at /home/scvalex/.cargo/registry/src/github.com-1ecc6299db9ec823/wayland-client-0.29.4/src/native_lib/event_queue.rs:83:9
  21: wayland_client::event_queue::EventQueue::sync_roundtrip
             at /home/scvalex/.cargo/registry/src/github.com-1ecc6299db9ec823/wayland-client-0.29.4/src/event_queue.rs:203:9
  22: winit::platform_impl::platform::wayland::window::Window::new
             at /home/scvalex/.cargo/registry/src/github.com-1ecc6299db9ec823/winit-0.26.1/src/platform_impl/linux/wayland/window/mod.rs:229:21
  23: winit::platform_impl::platform::Window::new
             at /home/scvalex/.cargo/registry/src/github.com-1ecc6299db9ec823/winit-0.26.1/src/platform_impl/linux/mod.rs:277:17
  24: winit::window::WindowBuilder::build
             at /home/scvalex/.cargo/registry/src/github.com-1ecc6299db9ec823/winit-0.26.1/src/window.rs:374:9
  25: glutin::platform_impl::platform_impl::wayland::Context::new
             at /home/scvalex/.cargo/registry/src/github.com-1ecc6299db9ec823/glutin-0.28.0/src/platform_impl/unix/wayland.rs:91:19
  26: glutin::platform_impl::platform_impl::Context::new_windowed
             at /home/scvalex/.cargo/registry/src/github.com-1ecc6299db9ec823/glutin-0.28.0/src/platform_impl/unix/mod.rs:113:20
  27: glutin::windowed::<impl glutin::ContextBuilder<T>>::build_windowed
             at /home/scvalex/.cargo/registry/src/github.com-1ecc6299db9ec823/glutin-0.28.0/src/windowed.rs:341:9
  28: egui_glow::epi_backend::create_display
             at /home/scvalex/.cargo/registry/src/github.com-1ecc6299db9ec823/egui_glow-0.17.0/src/epi_backend.rs:23:9
  29: egui_glow::epi_backend::run
             at /home/scvalex/.cargo/registry/src/github.com-1ecc6299db9ec823/egui_glow-0.17.0/src/epi_backend.rs:56:27
  30: eframe::run_native
             at /home/scvalex/.cargo/registry/src/github.com-1ecc6299db9ec823/eframe-0.17.0/src/lib.rs:180:5
  31: sixty_two::main
             at ./src/main.rs:21:5
  32: core::ops::function::FnOnce::call_once
             at /build/rustc-1.56.1-src/library/core/src/ops/function.rs:227:5
note: Some details are omitted, run with `RUST_BACKTRACE=full` for a verbose backtrace.
[wayland-client error] A handler for wl_keyboard panicked.

We get the very classy internal error: entered unreachable code.

It turns out that libxcbcommon is needed at runtime even on Wayland. In NixOS, we have to include it ourselves. In Debian and Fedora, it just works.

What happens if we don’t include libGL in LD_LIBRARY_PATH?

thread 'main' panicked at 'called `Option::unwrap()` on a `None` value', /home/scvalex/.cargo/registry/src/github.com-1ecc6299db9ec823/glutin-0.28.0/src/api/egl/mod.rs:424:32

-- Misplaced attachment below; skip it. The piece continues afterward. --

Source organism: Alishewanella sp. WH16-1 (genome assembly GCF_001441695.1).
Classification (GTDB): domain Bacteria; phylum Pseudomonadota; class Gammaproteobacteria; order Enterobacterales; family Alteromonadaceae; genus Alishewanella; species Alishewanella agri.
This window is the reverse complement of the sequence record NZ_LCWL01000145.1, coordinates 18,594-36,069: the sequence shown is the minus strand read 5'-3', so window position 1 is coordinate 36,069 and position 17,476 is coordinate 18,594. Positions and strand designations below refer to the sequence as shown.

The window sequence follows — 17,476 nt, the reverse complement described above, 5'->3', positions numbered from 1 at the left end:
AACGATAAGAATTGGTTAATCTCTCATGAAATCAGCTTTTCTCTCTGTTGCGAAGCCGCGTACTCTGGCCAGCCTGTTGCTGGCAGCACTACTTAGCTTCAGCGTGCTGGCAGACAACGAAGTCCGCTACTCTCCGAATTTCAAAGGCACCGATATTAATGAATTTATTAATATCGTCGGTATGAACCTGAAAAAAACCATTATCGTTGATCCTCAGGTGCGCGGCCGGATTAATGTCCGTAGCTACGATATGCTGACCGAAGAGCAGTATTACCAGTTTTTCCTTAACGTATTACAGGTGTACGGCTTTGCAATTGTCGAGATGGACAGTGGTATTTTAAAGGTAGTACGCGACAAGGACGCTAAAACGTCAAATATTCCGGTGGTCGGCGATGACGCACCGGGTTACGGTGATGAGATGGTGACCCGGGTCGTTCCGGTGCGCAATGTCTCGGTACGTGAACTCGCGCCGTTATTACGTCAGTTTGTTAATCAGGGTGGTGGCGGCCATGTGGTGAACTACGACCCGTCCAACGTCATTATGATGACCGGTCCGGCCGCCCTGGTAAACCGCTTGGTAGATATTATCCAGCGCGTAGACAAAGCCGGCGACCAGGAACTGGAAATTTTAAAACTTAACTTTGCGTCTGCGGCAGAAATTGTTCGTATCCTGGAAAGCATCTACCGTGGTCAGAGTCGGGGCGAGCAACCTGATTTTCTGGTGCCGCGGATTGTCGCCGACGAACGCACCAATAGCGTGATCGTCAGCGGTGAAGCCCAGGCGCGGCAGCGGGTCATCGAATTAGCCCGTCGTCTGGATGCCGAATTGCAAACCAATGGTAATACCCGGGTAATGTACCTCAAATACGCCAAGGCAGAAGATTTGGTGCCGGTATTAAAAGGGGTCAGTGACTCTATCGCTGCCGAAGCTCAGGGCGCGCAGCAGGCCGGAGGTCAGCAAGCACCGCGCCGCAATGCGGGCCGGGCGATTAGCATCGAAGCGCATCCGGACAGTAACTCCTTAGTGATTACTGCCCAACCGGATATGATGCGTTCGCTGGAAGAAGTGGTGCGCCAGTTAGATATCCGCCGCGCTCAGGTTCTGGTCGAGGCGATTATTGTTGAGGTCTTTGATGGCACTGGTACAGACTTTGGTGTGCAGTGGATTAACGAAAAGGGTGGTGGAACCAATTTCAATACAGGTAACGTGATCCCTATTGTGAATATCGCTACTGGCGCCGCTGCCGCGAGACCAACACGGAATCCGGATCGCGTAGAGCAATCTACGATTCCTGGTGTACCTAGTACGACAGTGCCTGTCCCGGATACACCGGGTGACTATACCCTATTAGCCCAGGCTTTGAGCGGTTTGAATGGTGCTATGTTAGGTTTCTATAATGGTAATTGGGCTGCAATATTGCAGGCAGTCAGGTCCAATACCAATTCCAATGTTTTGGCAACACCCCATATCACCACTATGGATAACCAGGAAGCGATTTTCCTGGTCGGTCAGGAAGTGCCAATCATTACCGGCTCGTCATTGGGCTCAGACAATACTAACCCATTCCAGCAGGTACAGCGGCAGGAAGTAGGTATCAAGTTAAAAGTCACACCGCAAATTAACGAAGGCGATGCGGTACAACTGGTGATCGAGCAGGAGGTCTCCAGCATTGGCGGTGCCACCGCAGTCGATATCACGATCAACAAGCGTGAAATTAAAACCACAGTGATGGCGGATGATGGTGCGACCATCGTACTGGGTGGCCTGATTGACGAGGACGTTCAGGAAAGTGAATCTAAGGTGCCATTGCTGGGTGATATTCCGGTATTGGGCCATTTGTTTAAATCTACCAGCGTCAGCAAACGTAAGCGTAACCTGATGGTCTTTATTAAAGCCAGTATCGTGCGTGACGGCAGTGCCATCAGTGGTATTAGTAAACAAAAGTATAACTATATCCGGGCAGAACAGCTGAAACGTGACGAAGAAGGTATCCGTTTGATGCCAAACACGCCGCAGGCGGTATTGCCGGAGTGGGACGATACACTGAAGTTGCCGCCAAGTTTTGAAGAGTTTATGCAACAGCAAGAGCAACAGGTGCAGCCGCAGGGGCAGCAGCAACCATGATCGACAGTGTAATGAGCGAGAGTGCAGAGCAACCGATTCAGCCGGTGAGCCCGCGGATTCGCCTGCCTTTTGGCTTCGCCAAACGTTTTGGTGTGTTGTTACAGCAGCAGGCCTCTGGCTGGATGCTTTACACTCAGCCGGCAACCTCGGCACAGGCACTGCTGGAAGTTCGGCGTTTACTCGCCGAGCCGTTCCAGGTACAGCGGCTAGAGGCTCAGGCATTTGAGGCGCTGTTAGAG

stack backtrace:
   3: core::option::Option<T>::unwrap
             at /build/rustc-1.56.1-src/library/core/src/option.rs:735:21
   4: glutin::api::egl::Context::new
             at /home/scvalex/.cargo/registry/src/github.com-1ecc6299db9ec823/glutin-0.28.0/src/api/egl/mod.rs:424:19
   5: glutin::platform_impl::platform_impl::wayland::Context::new_raw_context
             at /home/scvalex/.cargo/registry/src/github.com-1ecc6299db9ec823/glutin-0.28.0/src/platform_impl/unix/wayland.rs:124:13
   6: glutin::platform_impl::platform_impl::wayland::Context::new
             at /home/scvalex/.cargo/registry/src/github.com-1ecc6299db9ec823/glutin-0.28.0/src/platform_impl/unix/wayland.rs:105:23
   7: glutin::platform_impl::platform_impl::Context::new_windowed
             at /home/scvalex/.cargo/registry/src/github.com-1ecc6299db9ec823/glutin-0.28.0/src/platform_impl/unix/mod.rs:113:20
   8: glutin::windowed::<impl glutin::ContextBuilder<T>>::build_windowed
             at /home/scvalex/.cargo/registry/src/github.com-1ecc6299db9ec823/glutin-0.28.0/src/windowed.rs:341:9
   9: egui_glow::epi_backend::create_display
             at /home/scvalex/.cargo/registry/src/github.com-1ecc6299db9ec823/egui_glow-0.17.0/src/epi_backend.rs:23:9
  10: egui_glow::epi_backend::run
             at /home/scvalex/.cargo/registry/src/github.com-1ecc6299db9ec823/egui_glow-0.17.0/src/epi_backend.rs:56:27
  11: eframe::run_native
             at /home/scvalex/.cargo/registry/src/github.com-1ecc6299db9ec823/eframe-0.17.0/src/lib.rs:180:5
  12: sixty_two::main
             at ./src/main.rs:21:5
  13: core::ops::function::FnOnce::call_once
             at /build/rustc-1.56.1-src/library/core/src/ops/function.rs:227:5
note: Some details are omitted, run with `RUST_BACKTRACE=full` for a verbose backtrace.

Again, in NixOS, we have to include this manually. In Debian and Fedora, the app finds them without extra work on our part.

We also get this Option::unwrap panic if the system libraries are incompatible with what the app is using. This is why it’s important for the nixpkgs.url to match the NixOS version the system is using.

Wrapping up

This post is long, but the flake itself is fairly short at only 66 lines, which includes several niceties like editor support and prettier diffing.

Like most NixOS things, this was hard to figure out, but once we know how to do it, it’s easy to adapt to different requirements.